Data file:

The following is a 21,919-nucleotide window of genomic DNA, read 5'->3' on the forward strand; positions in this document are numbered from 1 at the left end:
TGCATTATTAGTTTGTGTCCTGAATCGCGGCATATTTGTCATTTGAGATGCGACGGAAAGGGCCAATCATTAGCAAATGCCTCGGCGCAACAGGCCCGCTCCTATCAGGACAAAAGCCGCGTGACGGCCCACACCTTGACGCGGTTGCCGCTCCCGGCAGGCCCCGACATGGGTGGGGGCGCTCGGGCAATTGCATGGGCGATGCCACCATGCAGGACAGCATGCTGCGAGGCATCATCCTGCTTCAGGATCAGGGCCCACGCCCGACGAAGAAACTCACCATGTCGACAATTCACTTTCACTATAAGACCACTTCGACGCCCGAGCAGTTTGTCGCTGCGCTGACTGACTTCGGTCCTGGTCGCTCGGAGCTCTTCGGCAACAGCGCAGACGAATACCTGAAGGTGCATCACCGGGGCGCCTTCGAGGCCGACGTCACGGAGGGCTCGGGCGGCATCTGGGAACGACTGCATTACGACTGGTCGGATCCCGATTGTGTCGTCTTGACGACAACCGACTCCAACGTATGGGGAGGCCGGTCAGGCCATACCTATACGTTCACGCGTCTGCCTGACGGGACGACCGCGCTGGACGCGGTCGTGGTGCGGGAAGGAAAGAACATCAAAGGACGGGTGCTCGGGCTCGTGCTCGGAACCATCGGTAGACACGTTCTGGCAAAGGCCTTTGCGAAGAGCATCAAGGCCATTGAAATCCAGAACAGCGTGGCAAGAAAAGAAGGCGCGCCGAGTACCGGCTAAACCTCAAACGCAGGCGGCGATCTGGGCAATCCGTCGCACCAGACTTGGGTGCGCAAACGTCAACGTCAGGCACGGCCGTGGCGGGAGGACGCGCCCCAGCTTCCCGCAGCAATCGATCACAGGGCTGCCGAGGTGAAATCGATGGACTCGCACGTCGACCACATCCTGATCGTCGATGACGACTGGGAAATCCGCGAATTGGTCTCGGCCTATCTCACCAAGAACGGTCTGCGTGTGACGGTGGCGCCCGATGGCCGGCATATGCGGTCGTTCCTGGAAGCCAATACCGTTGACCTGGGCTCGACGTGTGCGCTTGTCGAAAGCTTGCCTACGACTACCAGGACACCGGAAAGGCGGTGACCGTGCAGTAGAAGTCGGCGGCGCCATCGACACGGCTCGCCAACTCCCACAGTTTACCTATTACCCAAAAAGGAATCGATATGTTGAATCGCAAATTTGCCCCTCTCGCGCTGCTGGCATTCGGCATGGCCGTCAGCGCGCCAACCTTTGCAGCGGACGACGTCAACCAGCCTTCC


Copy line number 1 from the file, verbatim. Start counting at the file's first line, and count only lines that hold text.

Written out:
The following is a 21,919-nucleotide window of genomic DNA, read 5'->3' on the forward strand; positions in this document are numbered from 1 at the left end: